Earlier this month the European Committee of the Regions (CoR) adopted an opinion on agroecology which puts forward a comprehensive set of measures to foster agroecology in the EU. The opinion highlights the state of play in European agriculture, noting the dangers of global warming, soil degradation and biodiversity destruction, and the need for agriculture to protect natural resources, reduce greenhouse gas emissions, foster biodiversity and move from an extraction mindset to one of circularity. The COVID-19 pandemic has amplified the necessity for “resilient, sovereign food systems”.
The CAP Reform: “An Unmissable Opportunity”
The ongoing Common Agricultural Policy (CAP) reform is identified by CoR members as an “unmissable opportunity to ‘green’ the agriculture sector, reduce its negative environmental impact and ensure food security in the EU”. To this end, the opinion proposes that the future CAP should promote agroecological practices such as crop diversification, the cultivation of leguminous plants, good and constant soil cover and the reclamation by farmers of local farmer-saved seeds and well-adapted local animal breeds.
The CoR opinion refers to the 10 Elements of Agroecology identified by the FAO – diversity, co-creation and sharing of knowledge, synergies, efficiency, recycling, resilience, human and social values, culture and food traditions, responsible governance, and circular and solidarity economy – and identifies benefits of the agroecological approach. These benefits include reduced reliance on inputs, the development of agriculture “with and within nature”, the development of living soils and the involvement of more small and medium-sized farms, mutual aid networks and short supply chains.
Guillaume Cros, Vice-President of the Regional Council of the Occitanie-Pyrenees-Mediterranean region and rapporteur of the CoR opinion on agroecology, said:
“Agroecology is the answer to the multiple challenges we face: the need to decarbonise our agriculture, reconquer biodiversity, restore soil fertility and enhance the economic and social resilience of our farms to ensure healthy, local and affordable food for everyone. Based on a network of small and middle-size farms, agroecology can also be instrumental in revitalising rural areas across the EU.”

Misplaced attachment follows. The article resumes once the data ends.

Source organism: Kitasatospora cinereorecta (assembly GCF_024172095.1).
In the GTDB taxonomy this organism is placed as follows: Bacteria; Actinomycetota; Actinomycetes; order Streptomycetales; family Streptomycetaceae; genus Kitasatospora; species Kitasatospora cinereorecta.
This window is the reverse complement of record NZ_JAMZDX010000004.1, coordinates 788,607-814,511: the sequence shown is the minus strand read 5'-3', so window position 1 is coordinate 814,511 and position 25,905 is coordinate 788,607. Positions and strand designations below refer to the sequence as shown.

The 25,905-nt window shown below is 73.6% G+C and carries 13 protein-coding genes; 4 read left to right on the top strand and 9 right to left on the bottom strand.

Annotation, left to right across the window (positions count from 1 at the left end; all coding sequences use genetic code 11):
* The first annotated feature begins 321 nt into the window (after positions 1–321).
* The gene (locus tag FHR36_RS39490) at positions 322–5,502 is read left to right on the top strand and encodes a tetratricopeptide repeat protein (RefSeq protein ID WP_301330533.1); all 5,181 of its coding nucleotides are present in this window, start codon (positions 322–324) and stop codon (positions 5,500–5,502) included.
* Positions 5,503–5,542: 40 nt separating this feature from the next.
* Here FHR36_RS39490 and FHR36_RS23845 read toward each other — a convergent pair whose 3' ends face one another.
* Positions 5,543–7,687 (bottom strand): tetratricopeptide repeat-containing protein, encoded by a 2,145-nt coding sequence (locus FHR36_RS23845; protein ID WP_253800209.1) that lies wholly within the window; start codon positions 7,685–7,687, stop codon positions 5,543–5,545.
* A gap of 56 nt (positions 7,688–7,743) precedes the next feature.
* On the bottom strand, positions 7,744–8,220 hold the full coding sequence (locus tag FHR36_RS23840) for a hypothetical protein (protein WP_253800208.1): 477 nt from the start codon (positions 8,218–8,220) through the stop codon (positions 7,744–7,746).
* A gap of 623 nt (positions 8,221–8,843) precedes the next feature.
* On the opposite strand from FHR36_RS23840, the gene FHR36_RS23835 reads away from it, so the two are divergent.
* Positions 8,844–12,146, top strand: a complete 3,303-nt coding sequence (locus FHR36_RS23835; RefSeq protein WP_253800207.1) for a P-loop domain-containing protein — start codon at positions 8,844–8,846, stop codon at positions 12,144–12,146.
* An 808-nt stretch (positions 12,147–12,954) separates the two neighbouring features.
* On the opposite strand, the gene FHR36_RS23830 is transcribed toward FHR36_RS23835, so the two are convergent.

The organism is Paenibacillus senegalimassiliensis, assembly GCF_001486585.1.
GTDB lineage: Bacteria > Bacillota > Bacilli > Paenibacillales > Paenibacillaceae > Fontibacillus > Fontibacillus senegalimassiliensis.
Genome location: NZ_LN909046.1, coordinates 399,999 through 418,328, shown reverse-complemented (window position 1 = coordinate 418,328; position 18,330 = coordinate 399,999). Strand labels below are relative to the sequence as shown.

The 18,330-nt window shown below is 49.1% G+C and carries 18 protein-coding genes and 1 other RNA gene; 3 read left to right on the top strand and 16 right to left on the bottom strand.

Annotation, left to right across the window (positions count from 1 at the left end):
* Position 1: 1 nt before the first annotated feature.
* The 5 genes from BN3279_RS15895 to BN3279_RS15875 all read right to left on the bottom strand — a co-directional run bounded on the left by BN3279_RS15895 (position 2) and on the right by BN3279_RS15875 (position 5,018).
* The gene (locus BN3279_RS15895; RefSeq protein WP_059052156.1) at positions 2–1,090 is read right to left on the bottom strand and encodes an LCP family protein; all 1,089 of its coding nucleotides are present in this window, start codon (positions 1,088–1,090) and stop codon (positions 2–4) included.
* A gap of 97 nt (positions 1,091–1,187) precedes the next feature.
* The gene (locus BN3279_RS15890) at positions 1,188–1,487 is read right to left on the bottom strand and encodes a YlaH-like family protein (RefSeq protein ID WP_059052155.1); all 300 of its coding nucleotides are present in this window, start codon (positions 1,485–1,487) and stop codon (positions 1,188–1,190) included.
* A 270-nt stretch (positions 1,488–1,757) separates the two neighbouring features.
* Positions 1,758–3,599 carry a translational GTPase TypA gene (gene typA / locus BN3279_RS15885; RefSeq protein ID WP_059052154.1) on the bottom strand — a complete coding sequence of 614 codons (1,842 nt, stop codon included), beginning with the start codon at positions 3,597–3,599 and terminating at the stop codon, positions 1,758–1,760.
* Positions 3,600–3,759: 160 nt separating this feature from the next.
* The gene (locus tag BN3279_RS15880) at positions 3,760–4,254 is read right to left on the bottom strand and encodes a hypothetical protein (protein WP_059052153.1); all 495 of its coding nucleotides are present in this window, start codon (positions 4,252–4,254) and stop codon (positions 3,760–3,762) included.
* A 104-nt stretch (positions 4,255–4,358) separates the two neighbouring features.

CoR members voted for a number of operational proposals which traverse CAP reform, EU legislation and local and regional policies. They include:
- A new directive on agricultural soils to halt the decrease in organic matter content, stop erosion and prioritise soil life in agricultural practices to be proposed by the European Commission.
- Further promotion of the development of short supply chains and small-scale processing of agricultural products.
- The expansion of protected agricultural areas, creation of agroecological demonstration farms, and tools for monitoring the implementation of the agroecological transition.
- EU legislation to exclude genetically modified or mutagenic seeds and to stop importing agricultural products that do not comply with European social and environmental production standards.
- Safeguard animal welfare and climate mitigation by changing the current livestock farming into human scale, ensuring as much free range as possible and self-sufficiency in feeding animals.
- Reducing VAT on organic-local- seasonal products along with “local” meal vouchers and the introduction of a significant percentage of such products in mass catering.
While welcoming the European Commission’s call for significant agricultural transformation in its Farm to Fork (F2F) Strategy, the CoR asks that the “new law on sustainable food systems announced in the F2F strategy integrate a binding legal framework to begin a genuine agroecological transition.”
The CoR states that agroecology cannot be developed if hectare based direct payments continue in the CAP. As a solution CoR proposes a “gradual shift” from hectare based direct payments to a basic payment linked to the number of active persons on a farm, and for direct payments to be “funnelled as a matter of priority to small and medium-sized agroecological farms.”
Agroecology, as the CoR notes, “does not just take account of food production, but covers the entire food system, including fair working conditions.” Accordingly, the opinion also proposes the broadening of conditionality in the CAP to include respect for agricultural workers’ rights. This is a timely recommendation as calls for European agricultural policy to go beyond environmental and economic imperatives and respond to social injustices within agri-food systems become persistently louder. Just this week a broad coalition of trade unions, civil society organisations, non-governmental organisations and experts co-signed an open letter to key EU institutional players demanding social conditionality for a fairer CAP.